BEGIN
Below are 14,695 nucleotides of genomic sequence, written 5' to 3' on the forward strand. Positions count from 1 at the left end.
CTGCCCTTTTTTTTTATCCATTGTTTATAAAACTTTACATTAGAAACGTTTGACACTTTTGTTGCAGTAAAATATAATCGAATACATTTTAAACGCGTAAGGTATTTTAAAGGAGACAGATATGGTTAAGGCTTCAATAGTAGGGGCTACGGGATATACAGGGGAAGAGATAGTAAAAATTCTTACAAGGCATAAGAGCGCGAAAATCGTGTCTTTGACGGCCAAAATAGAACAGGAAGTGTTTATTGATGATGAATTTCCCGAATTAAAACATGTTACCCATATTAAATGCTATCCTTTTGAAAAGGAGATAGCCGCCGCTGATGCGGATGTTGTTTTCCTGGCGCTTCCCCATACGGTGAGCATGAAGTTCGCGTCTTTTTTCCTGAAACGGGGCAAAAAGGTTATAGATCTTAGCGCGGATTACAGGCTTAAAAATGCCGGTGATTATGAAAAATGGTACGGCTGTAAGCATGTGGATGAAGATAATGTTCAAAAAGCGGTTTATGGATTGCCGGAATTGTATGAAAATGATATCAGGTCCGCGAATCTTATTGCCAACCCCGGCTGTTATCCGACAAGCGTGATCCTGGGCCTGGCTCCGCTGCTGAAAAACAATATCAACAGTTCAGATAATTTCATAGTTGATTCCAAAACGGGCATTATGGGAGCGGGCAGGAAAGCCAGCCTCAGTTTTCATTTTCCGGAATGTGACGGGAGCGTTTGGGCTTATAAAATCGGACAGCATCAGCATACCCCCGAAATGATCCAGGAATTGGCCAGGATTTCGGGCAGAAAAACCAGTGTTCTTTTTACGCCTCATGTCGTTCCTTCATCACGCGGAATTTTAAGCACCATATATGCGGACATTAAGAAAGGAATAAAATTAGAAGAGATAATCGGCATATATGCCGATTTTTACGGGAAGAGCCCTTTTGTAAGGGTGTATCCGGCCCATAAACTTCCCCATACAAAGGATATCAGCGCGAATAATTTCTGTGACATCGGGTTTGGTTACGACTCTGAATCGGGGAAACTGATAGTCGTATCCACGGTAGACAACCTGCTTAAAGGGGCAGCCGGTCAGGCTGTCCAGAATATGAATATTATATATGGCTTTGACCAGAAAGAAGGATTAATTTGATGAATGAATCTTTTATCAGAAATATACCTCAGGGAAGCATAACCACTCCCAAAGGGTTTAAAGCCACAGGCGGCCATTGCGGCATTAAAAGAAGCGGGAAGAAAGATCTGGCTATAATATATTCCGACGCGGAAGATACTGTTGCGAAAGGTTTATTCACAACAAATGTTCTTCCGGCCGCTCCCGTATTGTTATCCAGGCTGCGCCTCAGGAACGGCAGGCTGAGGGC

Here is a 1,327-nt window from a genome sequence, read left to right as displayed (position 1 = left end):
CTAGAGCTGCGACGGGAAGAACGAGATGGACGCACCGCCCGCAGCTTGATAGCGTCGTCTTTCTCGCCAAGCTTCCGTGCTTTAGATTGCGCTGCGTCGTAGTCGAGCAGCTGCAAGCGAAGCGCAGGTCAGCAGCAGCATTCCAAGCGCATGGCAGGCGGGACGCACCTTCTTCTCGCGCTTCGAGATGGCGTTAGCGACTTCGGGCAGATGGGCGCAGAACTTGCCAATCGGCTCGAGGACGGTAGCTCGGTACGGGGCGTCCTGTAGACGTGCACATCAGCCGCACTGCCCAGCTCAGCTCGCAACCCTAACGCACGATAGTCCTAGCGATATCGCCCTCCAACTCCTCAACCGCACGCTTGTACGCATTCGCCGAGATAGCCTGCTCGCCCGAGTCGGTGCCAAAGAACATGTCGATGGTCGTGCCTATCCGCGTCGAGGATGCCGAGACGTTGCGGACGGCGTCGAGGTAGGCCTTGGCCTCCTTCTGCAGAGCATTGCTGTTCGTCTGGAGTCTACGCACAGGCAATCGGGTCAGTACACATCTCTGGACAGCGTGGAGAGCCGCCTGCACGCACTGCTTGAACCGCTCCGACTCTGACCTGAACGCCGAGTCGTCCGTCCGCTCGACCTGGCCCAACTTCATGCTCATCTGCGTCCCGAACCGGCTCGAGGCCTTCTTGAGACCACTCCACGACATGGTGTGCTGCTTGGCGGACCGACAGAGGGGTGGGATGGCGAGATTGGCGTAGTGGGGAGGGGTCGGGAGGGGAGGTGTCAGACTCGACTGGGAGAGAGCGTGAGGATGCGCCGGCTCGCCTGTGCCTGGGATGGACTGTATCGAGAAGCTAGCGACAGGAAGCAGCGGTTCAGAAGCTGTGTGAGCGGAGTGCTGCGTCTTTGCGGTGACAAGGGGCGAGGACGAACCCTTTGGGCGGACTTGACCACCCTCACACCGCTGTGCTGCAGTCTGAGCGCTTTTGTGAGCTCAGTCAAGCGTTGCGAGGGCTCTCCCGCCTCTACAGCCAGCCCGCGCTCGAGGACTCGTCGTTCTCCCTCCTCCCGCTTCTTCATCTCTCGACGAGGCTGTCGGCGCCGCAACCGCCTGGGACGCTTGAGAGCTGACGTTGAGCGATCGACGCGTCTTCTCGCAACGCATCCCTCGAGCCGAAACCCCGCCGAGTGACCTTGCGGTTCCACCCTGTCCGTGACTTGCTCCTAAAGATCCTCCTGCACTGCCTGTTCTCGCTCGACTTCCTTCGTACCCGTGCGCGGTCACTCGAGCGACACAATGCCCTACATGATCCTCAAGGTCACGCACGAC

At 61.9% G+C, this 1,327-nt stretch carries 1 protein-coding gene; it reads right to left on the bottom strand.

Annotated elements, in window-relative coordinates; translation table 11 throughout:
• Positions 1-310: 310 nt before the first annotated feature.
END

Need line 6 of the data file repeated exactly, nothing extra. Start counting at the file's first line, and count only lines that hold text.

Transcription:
Annotated elements, in window-relative coordinates; translation table 11 throughout: